Over the next two years, Immaculée leads a “quiet, reflective life.” She works at the UN and lives with Sarah’s family, and in her spare time she volunteers at an orphanage. In 1995 Aimable returns to Rwanda. At first brother and sister find it hard to even meet each other’s eyes. They have dinner with friends at a restaurant and joke around together. However, that night Immaculée sobs alone in bed. The next day is easier, and Immaculée feels that they have silently agreed not to discuss what happened to their family. Eventually Aimable qualifies as a veterinarian and moves to Kigali, where he still lives. He is now married with a child. He and Immaculée write to each other at least once a week, and never speak about their family in the past tense in order to “keep their memory alive.”
In some ways Immaculée and Aimable’s survival is a happy aspect of the story. At the same time, their relationship also speaks to the irrevocable trauma and pain that they will never escape. Although they remain close, their grief is so strong that they cannot even bear to discuss it. Both of them must disconnect from the reality of their family’s death in order to keep going—yet their mutual decision to do so also constitutes a hope founded in love and support.
Immaculée spends many hours at her local Jesuit center in Kigali, and during her prayers she asks God to send her a husband. She visualizes a strong, kind, deeply ethical man who loves children and God. She doesn’t mind what race or nationality the man is, but asks that he is Catholic because she loves Catholicism and wants to be able to worship in the same way as her husband. Three months later, Immaculée meets the man she imagined. His name is Bryan Black, and he is an American who also works for the UN and arrives in Rwanda to help set up the International Criminal Tribunal.
This passage contains another extraordinary example of the power of positive visualization and prayer. Another important dimension of Immaculée’s quest for a husband that she does not explicitly mention is the fact that she refused to settle for anyone less than perfect for her. She could have married John or Pierre, but she waited because she believed that God had someone perfect in store—and she was right.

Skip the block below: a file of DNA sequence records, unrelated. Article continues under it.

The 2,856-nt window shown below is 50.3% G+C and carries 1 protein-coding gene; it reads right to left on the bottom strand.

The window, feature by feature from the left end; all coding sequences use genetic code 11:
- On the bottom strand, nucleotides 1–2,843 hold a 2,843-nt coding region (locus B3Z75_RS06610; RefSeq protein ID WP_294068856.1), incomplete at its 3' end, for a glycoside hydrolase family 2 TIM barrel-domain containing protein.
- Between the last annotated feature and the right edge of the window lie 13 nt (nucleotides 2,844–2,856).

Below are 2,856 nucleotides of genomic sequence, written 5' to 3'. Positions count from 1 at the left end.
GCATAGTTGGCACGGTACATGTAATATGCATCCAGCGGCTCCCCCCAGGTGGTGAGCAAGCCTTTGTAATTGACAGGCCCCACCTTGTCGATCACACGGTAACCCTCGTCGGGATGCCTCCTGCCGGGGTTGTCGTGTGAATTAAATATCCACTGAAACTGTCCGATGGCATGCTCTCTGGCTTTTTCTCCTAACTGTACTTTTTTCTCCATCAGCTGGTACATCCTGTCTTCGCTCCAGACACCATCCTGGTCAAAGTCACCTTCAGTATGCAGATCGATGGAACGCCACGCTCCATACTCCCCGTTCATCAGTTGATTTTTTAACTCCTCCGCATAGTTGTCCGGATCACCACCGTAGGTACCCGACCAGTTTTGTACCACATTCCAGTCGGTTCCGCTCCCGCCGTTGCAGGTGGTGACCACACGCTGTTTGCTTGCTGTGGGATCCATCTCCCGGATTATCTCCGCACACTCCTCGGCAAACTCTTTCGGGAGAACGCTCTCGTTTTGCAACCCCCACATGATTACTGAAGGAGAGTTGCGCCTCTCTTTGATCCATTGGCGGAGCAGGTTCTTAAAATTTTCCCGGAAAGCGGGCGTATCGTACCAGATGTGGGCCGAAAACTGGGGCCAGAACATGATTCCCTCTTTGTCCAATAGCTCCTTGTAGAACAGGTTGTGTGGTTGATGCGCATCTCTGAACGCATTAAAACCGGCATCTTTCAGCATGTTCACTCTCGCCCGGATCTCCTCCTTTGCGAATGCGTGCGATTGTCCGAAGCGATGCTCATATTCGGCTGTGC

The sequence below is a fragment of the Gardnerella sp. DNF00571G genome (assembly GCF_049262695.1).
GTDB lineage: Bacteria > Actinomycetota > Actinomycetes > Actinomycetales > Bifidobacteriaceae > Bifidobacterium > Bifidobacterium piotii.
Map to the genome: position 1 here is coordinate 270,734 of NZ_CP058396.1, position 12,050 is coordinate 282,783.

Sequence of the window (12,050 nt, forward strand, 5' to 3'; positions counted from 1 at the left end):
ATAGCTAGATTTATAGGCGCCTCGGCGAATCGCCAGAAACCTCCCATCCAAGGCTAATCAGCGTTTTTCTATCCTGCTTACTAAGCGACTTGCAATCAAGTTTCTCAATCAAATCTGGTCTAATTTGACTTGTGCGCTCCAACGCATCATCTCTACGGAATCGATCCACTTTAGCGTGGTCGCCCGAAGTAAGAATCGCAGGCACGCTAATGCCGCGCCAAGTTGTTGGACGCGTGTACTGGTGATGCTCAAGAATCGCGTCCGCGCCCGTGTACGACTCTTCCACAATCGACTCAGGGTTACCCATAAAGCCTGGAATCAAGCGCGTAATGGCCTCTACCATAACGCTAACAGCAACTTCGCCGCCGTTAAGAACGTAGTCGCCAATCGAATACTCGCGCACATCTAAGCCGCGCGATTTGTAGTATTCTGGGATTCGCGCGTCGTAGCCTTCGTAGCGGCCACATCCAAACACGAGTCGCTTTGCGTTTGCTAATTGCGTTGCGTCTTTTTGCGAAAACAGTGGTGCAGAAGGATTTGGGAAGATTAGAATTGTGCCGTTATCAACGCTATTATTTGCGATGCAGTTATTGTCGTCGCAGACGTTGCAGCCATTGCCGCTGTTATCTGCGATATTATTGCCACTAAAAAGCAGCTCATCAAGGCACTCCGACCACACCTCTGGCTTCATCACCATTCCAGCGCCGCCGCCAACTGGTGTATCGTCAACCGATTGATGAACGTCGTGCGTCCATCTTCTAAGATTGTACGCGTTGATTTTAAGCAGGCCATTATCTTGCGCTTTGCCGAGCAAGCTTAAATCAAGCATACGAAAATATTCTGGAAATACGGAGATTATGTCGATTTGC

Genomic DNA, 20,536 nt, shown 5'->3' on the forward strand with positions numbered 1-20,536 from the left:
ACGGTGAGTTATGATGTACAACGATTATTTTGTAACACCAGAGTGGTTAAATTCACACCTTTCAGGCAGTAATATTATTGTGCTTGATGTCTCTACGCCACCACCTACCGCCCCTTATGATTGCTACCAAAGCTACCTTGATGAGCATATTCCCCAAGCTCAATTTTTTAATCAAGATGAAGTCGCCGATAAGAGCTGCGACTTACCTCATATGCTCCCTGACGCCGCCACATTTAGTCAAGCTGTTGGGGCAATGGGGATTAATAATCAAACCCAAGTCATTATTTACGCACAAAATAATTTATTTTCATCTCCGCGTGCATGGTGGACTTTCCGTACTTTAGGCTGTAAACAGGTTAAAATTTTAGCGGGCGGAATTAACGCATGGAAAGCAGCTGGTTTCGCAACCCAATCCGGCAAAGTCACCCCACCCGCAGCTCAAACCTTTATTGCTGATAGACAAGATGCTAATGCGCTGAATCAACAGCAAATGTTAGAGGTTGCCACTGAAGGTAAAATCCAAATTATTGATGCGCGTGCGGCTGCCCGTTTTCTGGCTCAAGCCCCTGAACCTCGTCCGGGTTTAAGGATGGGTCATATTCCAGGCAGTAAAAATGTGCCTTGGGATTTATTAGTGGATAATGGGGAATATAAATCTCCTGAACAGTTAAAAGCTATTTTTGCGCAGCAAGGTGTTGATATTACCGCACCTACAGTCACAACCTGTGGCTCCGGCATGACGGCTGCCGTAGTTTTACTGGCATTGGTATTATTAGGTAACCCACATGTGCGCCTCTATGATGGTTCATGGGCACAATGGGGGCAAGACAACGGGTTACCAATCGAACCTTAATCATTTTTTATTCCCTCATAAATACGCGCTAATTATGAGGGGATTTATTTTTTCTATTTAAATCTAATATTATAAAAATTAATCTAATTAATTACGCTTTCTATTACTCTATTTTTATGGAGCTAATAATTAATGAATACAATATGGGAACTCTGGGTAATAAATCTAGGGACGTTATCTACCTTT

Immaculée and Bryan’s first date is wonderful, and she feels that they are a “perfect match.” Nervously, she asks about his religion, and when he replies that he is Catholic she feels sure that he is the man with whom she will spend the rest of her life. Two years later, the two marry in a traditional Rwandan ceremony. In 1998, they move to America. They now have two children, Nikeisha and Bryan, Jr. After her children are born, Immaculée gets a job at the UN headquarters in Manhattan. She returns to Rwanda often and at the time of writing is setting up a foundation to help genocide survivors all over the world.
Although Immaculée’s life is completely different from what it was before the genocide, there are some similarities. Her hard work and intelligence continue to pay off, and she secures important and meaningful work. Meanwhile, her kindness and devotion to family allow her to build a new family for herself. This may all take place in a country and context she could never have imagined in advance, yet it nonetheless feels like the natural conclusion of Immaculée’s story.
Immaculée insists that the message of forgiveness is relevant to people the world over. Many people, including survivors of the Rwandan genocide, find it extraordinarily difficult to forgive others. However, many people have told Immaculée that it is an enormous relief when they are eventually able to forgive. Immaculée meets a Holocaust survivor who says Immaculée’s story inspired her to forgive those who killed her parents, which has finally allowed her to let go of her anger. A 92-year-old women confesses to Immaculée that she always thought it was “too late” to forgive, but now happily realizes there is no such thing.
Immaculée is emphatic that the fact that forgiveness is difficult does not mean it is wrong or impossible. Rather, the difficulty of compelling oneself to forgive belies the peace, happiness, and relief that comes when one is actually able to do so. This is why Immaculée focuses on sharing the importance of forgiveness with others, because she understands it is difficult to believe in the possibility of forgiveness on one’s own.
Immaculée explains that in Rwanda, killers are being released from prison and reintegrated into their communities. Through the power of forgiveness, she believes that Rwanda can be a “paradise” again. She insists that “the love of a single heart can make a world of difference” and hopes that her story helps to heal the world by healing the hearts of individuals.
This passage introduces another way in which Immaculée believes in the importance of individuals. Not only is each human valuable as a child of God, but each human also has the capacity to enact enormous positive change.